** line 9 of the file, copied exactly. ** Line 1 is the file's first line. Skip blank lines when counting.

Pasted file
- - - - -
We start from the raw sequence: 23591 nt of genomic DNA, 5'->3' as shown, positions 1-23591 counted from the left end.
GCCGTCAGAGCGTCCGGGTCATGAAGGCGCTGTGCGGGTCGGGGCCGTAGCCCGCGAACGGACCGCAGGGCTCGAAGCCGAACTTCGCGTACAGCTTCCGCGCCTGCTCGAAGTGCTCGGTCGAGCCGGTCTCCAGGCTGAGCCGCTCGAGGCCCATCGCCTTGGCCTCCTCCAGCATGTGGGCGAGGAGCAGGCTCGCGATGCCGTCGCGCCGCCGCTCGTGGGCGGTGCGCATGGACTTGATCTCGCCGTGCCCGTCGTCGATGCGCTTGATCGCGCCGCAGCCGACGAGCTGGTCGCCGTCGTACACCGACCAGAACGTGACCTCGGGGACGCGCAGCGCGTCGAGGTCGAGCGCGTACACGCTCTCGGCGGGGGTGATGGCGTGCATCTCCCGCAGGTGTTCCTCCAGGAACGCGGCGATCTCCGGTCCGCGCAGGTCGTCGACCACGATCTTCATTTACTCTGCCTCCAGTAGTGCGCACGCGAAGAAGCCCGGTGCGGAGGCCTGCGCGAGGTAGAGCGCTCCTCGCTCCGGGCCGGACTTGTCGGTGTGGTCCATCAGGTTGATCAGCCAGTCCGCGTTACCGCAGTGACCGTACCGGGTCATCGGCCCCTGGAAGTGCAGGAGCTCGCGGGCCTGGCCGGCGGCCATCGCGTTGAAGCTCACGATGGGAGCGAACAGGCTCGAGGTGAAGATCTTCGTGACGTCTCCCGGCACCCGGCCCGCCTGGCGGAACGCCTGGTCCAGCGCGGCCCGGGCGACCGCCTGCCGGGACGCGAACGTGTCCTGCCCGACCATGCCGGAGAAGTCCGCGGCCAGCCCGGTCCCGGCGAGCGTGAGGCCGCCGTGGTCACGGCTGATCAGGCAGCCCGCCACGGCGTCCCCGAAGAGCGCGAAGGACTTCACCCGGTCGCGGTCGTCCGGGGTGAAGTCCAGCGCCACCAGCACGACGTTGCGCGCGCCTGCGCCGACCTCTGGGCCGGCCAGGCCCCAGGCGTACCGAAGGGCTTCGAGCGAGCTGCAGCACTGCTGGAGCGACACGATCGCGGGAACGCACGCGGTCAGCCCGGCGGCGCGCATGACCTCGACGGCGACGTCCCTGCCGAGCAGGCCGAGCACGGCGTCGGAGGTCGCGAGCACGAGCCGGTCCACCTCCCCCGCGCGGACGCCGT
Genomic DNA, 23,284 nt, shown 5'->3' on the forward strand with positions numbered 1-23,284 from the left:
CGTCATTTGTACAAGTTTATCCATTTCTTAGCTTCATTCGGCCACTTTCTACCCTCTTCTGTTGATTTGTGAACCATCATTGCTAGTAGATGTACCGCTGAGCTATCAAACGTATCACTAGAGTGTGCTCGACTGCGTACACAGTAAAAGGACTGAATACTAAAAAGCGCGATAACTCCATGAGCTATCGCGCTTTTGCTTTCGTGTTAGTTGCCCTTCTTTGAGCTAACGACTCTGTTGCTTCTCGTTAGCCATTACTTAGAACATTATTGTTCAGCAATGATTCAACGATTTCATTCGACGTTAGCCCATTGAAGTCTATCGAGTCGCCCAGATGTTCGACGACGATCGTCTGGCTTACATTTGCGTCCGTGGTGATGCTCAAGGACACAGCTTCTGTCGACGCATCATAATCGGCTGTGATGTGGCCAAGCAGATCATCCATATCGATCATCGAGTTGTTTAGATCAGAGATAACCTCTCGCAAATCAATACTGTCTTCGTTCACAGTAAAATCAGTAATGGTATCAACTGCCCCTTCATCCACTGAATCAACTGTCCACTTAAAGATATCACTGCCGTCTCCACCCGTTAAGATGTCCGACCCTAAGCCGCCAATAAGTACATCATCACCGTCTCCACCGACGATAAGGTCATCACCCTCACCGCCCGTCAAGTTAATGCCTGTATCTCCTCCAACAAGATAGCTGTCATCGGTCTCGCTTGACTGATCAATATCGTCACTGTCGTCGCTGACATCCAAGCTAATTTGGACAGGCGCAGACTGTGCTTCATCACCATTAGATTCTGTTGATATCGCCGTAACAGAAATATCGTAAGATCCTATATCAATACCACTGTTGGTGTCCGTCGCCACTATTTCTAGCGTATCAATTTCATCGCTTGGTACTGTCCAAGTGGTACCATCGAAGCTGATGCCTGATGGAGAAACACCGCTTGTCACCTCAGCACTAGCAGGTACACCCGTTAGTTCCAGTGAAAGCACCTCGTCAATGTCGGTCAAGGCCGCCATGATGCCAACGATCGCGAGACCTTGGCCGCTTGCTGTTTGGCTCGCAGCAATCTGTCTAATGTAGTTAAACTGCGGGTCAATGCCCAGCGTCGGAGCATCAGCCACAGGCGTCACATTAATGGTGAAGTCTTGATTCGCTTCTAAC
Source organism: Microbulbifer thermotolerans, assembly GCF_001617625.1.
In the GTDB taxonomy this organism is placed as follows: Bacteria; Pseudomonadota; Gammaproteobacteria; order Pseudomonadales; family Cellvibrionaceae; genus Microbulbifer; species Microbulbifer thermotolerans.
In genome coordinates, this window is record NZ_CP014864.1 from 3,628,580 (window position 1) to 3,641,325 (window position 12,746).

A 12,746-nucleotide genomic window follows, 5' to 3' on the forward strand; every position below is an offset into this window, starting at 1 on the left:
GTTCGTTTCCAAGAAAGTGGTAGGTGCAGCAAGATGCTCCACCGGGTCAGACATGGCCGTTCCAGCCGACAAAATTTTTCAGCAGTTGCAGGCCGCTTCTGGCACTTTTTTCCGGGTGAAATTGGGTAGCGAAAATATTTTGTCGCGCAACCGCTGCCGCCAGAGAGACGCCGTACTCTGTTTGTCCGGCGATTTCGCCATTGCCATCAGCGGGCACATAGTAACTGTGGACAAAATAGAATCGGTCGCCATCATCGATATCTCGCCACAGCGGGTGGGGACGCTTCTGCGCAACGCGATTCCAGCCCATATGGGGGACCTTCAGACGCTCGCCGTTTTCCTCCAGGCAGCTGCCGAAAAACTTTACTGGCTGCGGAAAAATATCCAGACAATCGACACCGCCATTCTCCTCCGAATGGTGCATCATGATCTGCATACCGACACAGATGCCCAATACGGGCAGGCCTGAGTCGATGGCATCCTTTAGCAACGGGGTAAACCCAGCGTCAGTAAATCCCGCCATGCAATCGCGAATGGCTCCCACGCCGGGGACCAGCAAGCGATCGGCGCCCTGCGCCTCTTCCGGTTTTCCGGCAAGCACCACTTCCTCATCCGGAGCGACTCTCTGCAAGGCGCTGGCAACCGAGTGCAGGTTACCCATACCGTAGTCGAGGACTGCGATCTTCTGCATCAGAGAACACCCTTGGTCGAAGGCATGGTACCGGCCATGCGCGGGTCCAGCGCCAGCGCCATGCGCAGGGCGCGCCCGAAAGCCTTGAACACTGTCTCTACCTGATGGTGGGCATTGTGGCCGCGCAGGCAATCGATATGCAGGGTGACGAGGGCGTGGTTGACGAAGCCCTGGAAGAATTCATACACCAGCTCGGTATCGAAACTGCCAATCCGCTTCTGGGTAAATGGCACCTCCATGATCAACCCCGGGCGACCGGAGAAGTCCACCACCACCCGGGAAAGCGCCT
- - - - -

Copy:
GTTCGTTTCCAAGAAAGTGGTAGGTGCAGCAAGATGCTCCACCGGGTCAGACATGGCCGTTCCAGCCGACAAAATTTTTCAGCAGTTGCAGGCCGCTTCTGGCACTTTTTTCCGGGTGAAATTGGGTAGCGAAAATATTTTGTCGCGCAACCGCTGCCGCCAGAGAGACGCCGTACTCTGTTTGTCCGGCGATTTCGCCATTGCCATCAGCGGGCACATAGTAACTGTGGACAAAATAGAATCGGTCGCCATCATCGATATCTCGCCACAGCGGGTGGGGACGCTTCTGCGCAACGCGATTCCAGCCCATATGGGGGACCTTCAGACGCTCGCCGTTTTCCTCCAGGCAGCTGCCGAAAAACTTTACTGGCTGCGGAAAAATATCCAGACAATCGACACCGCCATTCTCCTCCGAATGGTGCATCATGATCTGCATACCGACACAGATGCCCAATACGGGCAGGCCTGAGTCGATGGCATCCTTTAGCAACGGGGTAAACCCAGCGTCAGTAAATCCCGCCATGCAATCGCGAATGGCTCCCACGCCGGGGACCAGCAAGCGATCGGCGCCCTGCGCCTCTTCCGGTTTTCCGGCAAGCACCACTTCCTCATCCGGAGCGACTCTCTGCAAGGCGCTGGCAACCGAGTGCAGGTTACCCATACCGTAGTCGAGGACTGCGATCTTCTGCATCAGAGAACACCCTTGGTCGAAGGCATGGTACCGGCCATGCGCGGGTCCAGCGCCAGCGCCATGCGCAGGGCGCGCCCGAAAGCCTTGAACACTGTCTCTACCTGATGGTGGGCATTGTGGCCGCGCAGGCAATCGATATGCAGGGTGACGAGGGCGTGGTTGACGAAGCCCTGGAAGAATTCATACACCAGCTCGGTATCGAAACTGCCAATCCGCTTCTGGGTAAATGGCACCTCCATGATCAACCCCGGGCGACCGGAGAAGTCCACCACCACCCGGGAAAGCGCCT